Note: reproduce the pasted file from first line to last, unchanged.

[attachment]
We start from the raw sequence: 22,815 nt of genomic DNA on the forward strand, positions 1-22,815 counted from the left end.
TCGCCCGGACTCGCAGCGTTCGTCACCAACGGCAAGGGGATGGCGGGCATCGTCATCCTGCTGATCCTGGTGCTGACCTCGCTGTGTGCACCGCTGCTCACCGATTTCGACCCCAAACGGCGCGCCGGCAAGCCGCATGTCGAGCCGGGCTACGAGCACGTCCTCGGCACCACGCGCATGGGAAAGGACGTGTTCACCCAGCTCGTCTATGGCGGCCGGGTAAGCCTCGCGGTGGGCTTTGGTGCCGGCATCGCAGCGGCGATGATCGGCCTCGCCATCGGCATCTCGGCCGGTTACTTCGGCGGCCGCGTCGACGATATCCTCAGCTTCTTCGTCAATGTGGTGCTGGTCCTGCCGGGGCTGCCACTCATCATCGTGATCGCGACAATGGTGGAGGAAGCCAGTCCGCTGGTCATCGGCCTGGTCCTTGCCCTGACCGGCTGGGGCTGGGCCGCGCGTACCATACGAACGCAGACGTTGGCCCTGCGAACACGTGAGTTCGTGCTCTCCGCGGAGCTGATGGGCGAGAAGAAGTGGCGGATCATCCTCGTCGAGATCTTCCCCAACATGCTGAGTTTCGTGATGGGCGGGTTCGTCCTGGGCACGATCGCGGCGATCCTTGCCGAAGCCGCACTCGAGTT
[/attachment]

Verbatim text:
We start from the raw sequence: 22,815 nt of genomic DNA on the forward strand, positions 1-22,815 counted from the left end.
TCGCCCGGACTCGCAGCGTTCGTCACCAACGGCAAGGGGATGGCGGGCATCGTCATCCTGCTGATCCTGGTGCTGACCTCGCTGTGTGCACCGCTGCTCACCGATTTCGACCCCAAACGGCGCGCCGGCAAGCCGCATGTCGAGCCGGGCTACGAGCACGTCCTCGGCACCACGCGCATGGGAAAGGACGTGTTCACCCAGCTCGTCTATGGCGGCCGGGTAAGCCTCGCGGTGGGCTTTGGTGCCGGCATCGCAGCGGCGATGATCGGCCTCGCCATCGGCATCTCGGCCGGTTACTTCGGCGGCCGCGTCGACGATATCCTCAGCTTCTTCGTCAATGTGGTGCTGGTCCTGCCGGGGCTGCCACTCATCATCGTGATCGCGACAATGGTGGAGGAAGCCAGTCCGCTGGTCATCGGCCTGGTCCTTGCCCTGACCGGCTGGGGCTGGGCCGCGCGTACCATACGAACGCAGACGTTGGCCCTGCGAACACGTGAGTTCGTGCTCTCCGCGGAGCTGATGGGCGAGAAGAAGTGGCGGATCATCCTCGTCGAGATCTTCCCCAACATGCTGAGTTTCGTGATGGGCGGGTTCGTCCTGGGCACGATCGCGGCGATCCTTGCCGAAGCCGCACTCGAGTT